How milk and cookies saved the Jimmie Johnson-Chad Knaus partnership

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Before six-time Sprint Cup champion Jimmie Johnson and crew chief Chad Knaus got started on their shared reign of dominance atop the sport, the duo almost broke apart over their respective egos.

But then their boss, team owner Rick Hendrick, called a meeting between them – complete with milk, cookies, and the edict that nobody was leaving the room until everybody had been honest with themselves.

The “milk and cookies” meeting has long been common knowledge, but still holds a degree of notoriety considering what happened on the track after it took place. Johnson, imbued with calm, California cool, and Knaus, imbued with never-ending intensity, have since gone on to stake their claim as one of the greatest driver/crew chief combos in NASCAR history.

“For me, it comes down to respect and trust,” Johnson tells NBCSports.com’s Joe Posnanski in today’s edition of The Big Read. “I think Chad and I always respected each other…But I don’t know that we trusted each other as much as we needed to in those early days. I don’t know that we felt like the other person was always being completely honest.”

But the meeting was able to let both Johnson and Knaus know the importance of communication and being forthright with each other.

“We have had a lot of painful conversations,” Knaus said. “Nothing is out of bounds. We have had fights about attitude, work ethic, dedication, tough things like that.

“I think we can to realize that it’s OK to ask hard questions if you believe the answer you’re going to get.”

As Posnanski writes, drivers like Johnson wants controllable cars and crew chiefs like Knaus want fast cars. That conflict never goes away and it can rip a team apart and ruin a season.

But while Johnson and Knaus still have their differences from time to time, they’re smart enough to know that the greater good is more important than whatever individual desires they have respectively.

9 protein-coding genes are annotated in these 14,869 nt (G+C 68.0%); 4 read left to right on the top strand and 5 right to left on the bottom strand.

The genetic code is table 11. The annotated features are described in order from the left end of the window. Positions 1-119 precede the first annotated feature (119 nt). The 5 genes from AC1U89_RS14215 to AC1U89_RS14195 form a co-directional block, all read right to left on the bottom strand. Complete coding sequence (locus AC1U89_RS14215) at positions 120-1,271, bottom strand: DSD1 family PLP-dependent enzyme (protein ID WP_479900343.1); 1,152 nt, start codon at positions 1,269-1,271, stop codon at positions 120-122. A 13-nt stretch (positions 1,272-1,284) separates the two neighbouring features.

And they’re also smart enough to know that they compliment the other very well – Knaus bringing his mechanical talents that squeeze extra speed out of the car, and Johnson bringing his almost supernatural feel for driving those cars.

Together, they’ve managed to become the team that’s always that little bit ahead of their competition. They’ve become a team that is destined to be remembered for many, many years to come.

All of that – from milk and cookies.

Relive the 1911 Indy 500 in living color

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Race fans and historians will have an opportunity to relive the 1911 Indy 500 in color this Sunday, November 25 at 8 p.m. ET.

Airing on the Smithsonian Channel as part of their America in Color series, a colorized version of the first Indy 500 highlights a race that began a tradition more than 100 years old.

The Indy 500 helped establish the auto racing industry and part of the episode deals with the lives of the Ford, Firestone and Edison families.

On board mechanics were a fixture of racing at the time – in part because they also served as spotters. On Lap 90 Joe Jagersberger (running three laps down at the time) broke a steering mount and his rider tumbled onto the track, causing Harry Knight to careen into the pits – which had no wall separating it from the track. Remarkably, no one was killed.

The documentary describes how Ray Harroun likely won because of his use of a rear view mirror that allowed him to drive without an on board mechanic. Innovation in that inaugural race set the tone for racing today.

Harroun beat Ralph Mumford by a margin of 103 seconds in a race that took six hours, 42 minutes to run.